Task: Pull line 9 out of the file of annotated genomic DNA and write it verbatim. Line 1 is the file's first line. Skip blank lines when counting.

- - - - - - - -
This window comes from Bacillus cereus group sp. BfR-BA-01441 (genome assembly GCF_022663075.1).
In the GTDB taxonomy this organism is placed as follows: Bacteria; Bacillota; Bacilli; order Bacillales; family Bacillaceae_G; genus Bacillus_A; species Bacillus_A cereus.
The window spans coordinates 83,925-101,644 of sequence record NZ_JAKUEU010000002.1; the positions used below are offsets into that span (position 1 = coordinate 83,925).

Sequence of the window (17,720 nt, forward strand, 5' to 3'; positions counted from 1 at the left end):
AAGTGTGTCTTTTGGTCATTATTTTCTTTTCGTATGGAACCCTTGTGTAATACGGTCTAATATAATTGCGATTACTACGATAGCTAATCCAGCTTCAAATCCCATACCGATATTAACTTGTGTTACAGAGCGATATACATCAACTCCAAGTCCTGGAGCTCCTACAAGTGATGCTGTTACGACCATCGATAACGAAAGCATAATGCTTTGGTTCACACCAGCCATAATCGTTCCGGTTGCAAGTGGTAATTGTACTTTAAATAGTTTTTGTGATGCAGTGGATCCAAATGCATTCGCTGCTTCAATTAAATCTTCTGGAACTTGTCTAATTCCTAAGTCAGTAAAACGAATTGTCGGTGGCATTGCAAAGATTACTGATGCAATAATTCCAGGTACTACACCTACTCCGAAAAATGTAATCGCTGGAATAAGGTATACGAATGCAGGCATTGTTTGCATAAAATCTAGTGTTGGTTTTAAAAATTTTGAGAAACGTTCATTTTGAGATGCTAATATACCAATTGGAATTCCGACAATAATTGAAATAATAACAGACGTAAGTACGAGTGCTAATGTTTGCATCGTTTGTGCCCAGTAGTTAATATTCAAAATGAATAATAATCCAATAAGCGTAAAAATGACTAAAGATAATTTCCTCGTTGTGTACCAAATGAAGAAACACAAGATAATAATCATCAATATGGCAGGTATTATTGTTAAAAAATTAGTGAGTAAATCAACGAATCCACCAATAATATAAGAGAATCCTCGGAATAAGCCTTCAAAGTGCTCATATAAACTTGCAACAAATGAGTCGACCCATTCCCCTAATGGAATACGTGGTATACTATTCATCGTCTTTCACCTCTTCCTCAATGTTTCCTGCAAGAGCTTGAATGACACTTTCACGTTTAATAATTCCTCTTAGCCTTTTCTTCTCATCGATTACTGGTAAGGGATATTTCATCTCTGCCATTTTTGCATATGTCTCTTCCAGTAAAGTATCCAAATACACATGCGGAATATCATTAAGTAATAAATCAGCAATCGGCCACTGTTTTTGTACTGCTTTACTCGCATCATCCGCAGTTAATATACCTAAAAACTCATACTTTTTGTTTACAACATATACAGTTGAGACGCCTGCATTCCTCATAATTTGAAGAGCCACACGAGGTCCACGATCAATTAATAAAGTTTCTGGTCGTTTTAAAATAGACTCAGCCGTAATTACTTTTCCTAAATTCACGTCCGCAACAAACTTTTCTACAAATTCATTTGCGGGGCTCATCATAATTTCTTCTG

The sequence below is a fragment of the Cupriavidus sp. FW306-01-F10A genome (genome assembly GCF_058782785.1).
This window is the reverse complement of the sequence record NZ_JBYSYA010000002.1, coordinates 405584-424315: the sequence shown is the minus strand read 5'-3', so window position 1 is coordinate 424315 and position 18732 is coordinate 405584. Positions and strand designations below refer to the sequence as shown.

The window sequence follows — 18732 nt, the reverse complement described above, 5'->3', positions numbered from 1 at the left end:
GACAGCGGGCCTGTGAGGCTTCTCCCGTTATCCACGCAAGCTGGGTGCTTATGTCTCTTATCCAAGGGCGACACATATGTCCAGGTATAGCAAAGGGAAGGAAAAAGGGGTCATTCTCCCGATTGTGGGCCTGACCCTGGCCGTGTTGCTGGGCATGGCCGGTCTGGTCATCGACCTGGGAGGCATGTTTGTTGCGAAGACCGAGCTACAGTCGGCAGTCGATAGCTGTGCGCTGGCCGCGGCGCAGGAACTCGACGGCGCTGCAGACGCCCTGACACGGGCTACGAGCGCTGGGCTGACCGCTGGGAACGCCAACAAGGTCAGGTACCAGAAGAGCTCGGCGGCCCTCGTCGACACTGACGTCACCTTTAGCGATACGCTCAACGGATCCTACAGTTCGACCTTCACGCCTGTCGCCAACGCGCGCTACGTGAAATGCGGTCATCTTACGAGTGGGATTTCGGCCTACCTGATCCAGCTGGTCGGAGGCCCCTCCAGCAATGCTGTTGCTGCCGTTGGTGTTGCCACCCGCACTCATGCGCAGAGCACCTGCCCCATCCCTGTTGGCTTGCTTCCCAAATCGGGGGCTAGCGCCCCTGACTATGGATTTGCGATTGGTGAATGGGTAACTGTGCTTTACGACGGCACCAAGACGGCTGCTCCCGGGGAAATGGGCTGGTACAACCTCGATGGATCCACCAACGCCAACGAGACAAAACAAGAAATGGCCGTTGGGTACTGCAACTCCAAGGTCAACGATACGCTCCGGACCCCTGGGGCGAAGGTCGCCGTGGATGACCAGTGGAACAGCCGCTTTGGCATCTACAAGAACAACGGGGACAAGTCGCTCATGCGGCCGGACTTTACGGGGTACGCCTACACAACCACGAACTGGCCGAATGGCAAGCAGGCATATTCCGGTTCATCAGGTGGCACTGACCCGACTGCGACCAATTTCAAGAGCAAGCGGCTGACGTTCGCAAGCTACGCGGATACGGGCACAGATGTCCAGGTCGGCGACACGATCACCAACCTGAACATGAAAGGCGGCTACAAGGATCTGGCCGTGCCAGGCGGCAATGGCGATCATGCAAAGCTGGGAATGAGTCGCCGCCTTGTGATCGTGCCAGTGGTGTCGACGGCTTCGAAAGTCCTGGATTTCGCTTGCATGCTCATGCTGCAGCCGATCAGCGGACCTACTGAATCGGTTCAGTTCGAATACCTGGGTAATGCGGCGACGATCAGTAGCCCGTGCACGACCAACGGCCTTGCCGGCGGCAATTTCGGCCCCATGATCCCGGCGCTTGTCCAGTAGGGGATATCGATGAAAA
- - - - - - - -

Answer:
GACAGCGGGCCTGTGAGGCTTCTCCCGTTATCCACGCAAGCTGGGTGCTTATGTCTCTTATCCAAGGGCGACACATATGTCCAGGTATAGCAAAGGGAAGGAAAAAGGGGTCATTCTCCCGATTGTGGGCCTGACCCTGGCCGTGTTGCTGGGCATGGCCGGTCTGGTCATCGACCTGGGAGGCATGTTTGTTGCGAAGACCGAGCTACAGTCGGCAGTCGATAGCTGTGCGCTGGCCGCGGCGCAGGAACTCGACGGCGCTGCAGACGCCCTGACACGGGCTACGAGCGCTGGGCTGACCGCTGGGAACGCCAACAAGGTCAGGTACCAGAAGAGCTCGGCGGCCCTCGTCGACACTGACGTCACCTTTAGCGATACGCTCAACGGATCCTACAGTTCGACCTTCACGCCTGTCGCCAACGCGCGCTACGTGAAATGCGGTCATCTTACGAGTGGGATTTCGGCCTACCTGATCCAGCTGGTCGGAGGCCCCTCCAGCAATGCTGTTGCTGCCGTTGGTGTTGCCACCCGCACTCATGCGCAGAGCACCTGCCCCATCCCTGTTGGCTTGCTTCCCAAATCGGGGGCTAGCGCCCCTGACTATGGATTTGCGATTGGTGAATGGGTAACTGTGCTTTACGACGGCACCAAGACGGCTGCTCCCGGGGAAATGGGCTGGTACAACCTCGATGGATCCACCAACGCCAACGAGACAAAACAAGAAATGGCCGTTGGGTACTGCAACTCCAAGGTCAACGATACGCTCCGGACCCCTGGGGCGAAGGTCGCCGTGGATGACCAGTGGAACAGCCGCTTTGGCATCTACAAGAACAACGGGGACAAGTCGCTCATGCGGCCGGACTTTACGGGGTACGCCTACACAACCACGAACTGGCCGAATGGCAAGCAGGCATATTCCGGTTCATCAGGTGGCACTGACCCGACTGCGACCAATTTCAAGAGCAAGCGGCTGACGTTCGCAAGCTACGCGGATACGGGCACAGATGTCCAGGTCGGCGACACGATCACCAACCTGAACATGAAAGGCGGCTACAAGGATCTGGCCGTGCCAGGCGGCAATGGCGATCATGCAAAGCTGGGAATGAGTCGCCGCCTTGTGATCGTGCCAGTGGTGTCGACGGCTTCGAAAGTCCTGGATTTCGCTTGCATGCTCATGCTGCAGCCGATCAGCGGACCTACTGAATCGGTTCAGTTCGAATACCTGGGTAATGCGGCGACGATCAGTAGCCCGTGCACGACCAACGGCCTTGCCGGCGGCAATTTCGGCCCCATGATCCCGGCGCTTGTCCAGTAGGGGATATCGATGAAAA